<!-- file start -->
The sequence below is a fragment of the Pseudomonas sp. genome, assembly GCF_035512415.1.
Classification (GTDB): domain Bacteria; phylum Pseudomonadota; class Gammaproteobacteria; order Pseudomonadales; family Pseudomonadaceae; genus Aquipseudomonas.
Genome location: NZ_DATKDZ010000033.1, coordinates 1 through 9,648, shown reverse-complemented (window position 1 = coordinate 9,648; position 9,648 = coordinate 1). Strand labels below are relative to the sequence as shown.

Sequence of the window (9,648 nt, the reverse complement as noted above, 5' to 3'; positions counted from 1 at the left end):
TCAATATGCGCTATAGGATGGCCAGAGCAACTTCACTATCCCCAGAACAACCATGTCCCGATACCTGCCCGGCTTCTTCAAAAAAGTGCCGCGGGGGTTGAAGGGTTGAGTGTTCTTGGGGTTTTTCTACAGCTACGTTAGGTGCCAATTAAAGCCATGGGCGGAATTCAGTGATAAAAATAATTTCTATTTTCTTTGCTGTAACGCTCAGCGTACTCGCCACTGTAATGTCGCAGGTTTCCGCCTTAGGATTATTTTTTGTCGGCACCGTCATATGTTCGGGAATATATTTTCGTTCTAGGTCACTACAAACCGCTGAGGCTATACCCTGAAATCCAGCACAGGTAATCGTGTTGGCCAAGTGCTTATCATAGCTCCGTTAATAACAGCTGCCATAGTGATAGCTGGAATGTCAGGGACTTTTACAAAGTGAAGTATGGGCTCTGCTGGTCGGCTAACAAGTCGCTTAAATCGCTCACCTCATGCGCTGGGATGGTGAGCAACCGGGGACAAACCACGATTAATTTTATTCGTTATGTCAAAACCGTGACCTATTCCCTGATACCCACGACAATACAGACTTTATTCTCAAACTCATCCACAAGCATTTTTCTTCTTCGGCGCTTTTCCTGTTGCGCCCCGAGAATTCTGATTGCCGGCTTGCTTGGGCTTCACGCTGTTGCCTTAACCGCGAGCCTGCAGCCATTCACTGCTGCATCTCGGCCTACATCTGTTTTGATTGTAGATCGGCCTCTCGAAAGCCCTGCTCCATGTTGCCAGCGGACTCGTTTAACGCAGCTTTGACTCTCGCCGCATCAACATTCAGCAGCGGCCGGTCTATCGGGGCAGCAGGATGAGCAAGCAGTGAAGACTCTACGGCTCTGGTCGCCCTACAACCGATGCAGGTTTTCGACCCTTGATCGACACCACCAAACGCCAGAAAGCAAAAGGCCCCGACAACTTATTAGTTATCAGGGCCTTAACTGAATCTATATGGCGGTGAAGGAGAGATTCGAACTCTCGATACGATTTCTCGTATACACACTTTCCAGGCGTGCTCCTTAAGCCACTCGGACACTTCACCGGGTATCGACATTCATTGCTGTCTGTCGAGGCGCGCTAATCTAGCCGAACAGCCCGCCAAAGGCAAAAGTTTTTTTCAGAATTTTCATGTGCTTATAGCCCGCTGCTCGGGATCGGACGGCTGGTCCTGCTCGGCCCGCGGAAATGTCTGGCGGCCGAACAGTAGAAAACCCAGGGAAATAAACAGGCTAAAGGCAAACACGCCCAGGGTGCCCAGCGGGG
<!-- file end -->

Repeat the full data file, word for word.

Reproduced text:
The sequence below is a fragment of the Pseudomonas sp. genome, assembly GCF_035512415.1.
Classification (GTDB): domain Bacteria; phylum Pseudomonadota; class Gammaproteobacteria; order Pseudomonadales; family Pseudomonadaceae; genus Aquipseudomonas.
Genome location: NZ_DATKDZ010000033.1, coordinates 1 through 9,648, shown reverse-complemented (window position 1 = coordinate 9,648; position 9,648 = coordinate 1). Strand labels below are relative to the sequence as shown.

Sequence of the window (9,648 nt, the reverse complement as noted above, 5' to 3'; positions counted from 1 at the left end):
TCAATATGCGCTATAGGATGGCCAGAGCAACTTCACTATCCCCAGAACAACCATGTCCCGATACCTGCCCGGCTTCTTCAAAAAAGTGCCGCGGGGGTTGAAGGGTTGAGTGTTCTTGGGGTTTTTCTACAGCTACGTTAGGTGCCAATTAAAGCCATGGGCGGAATTCAGTGATAAAAATAATTTCTATTTTCTTTGCTGTAACGCTCAGCGTACTCGCCACTGTAATGTCGCAGGTTTCCGCCTTAGGATTATTTTTTGTCGGCACCGTCATATGTTCGGGAATATATTTTCGTTCTAGGTCACTACAAACCGCTGAGGCTATACCCTGAAATCCAGCACAGGTAATCGTGTTGGCCAAGTGCTTATCATAGCTCCGTTAATAACAGCTGCCATAGTGATAGCTGGAATGTCAGGGACTTTTACAAAGTGAAGTATGGGCTCTGCTGGTCGGCTAACAAGTCGCTTAAATCGCTCACCTCATGCGCTGGGATGGTGAGCAACCGGGGACAAACCACGATTAATTTTATTCGTTATGTCAAAACCGTGACCTATTCCCTGATACCCACGACAATACAGACTTTATTCTCAAACTCATCCACAAGCATTTTTCTTCTTCGGCGCTTTTCCTGTTGCGCCCCGAGAATTCTGATTGCCGGCTTGCTTGGGCTTCACGCTGTTGCCTTAACCGCGAGCCTGCAGCCATTCACTGCTGCATCTCGGCCTACATCTGTTTTGATTGTAGATCGGCCTCTCGAAAGCCCTGCTCCATGTTGCCAGCGGACTCGTTTAACGCAGCTTTGACTCTCGCCGCATCAACATTCAGCAGCGGCCGGTCTATCGGGGCAGCAGGATGAGCAAGCAGTGAAGACTCTACGGCTCTGGTCGCCCTACAACCGATGCAGGTTTTCGACCCTTGATCGACACCACCAAACGCCAGAAAGCAAAAGGCCCCGACAACTTATTAGTTATCAGGGCCTTAACTGAATCTATATGGCGGTGAAGGAGAGATTCGAACTCTCGATACGATTTCTCGTATACACACTTTCCAGGCGTGCTCCTTAAGCCACTCGGACACTTCACCGGGTATCGACATTCATTGCTGTCTGTCGAGGCGCGCTAATCTAGCCGAACAGCCCGCCAAAGGCAAAAGTTTTTTTCAGAATTTTCATGTGCTTATAGCCCGCTGCTCGGGATCGGACGGCTGGTCCTGCTCGGCCCGCGGAAATGTCTGGCGGCCGAACAGTAGAAAACCCAGGGAAATAAACAGGCTAAAGGCAAACACGCCCAGGGTGCCCAGCGGGG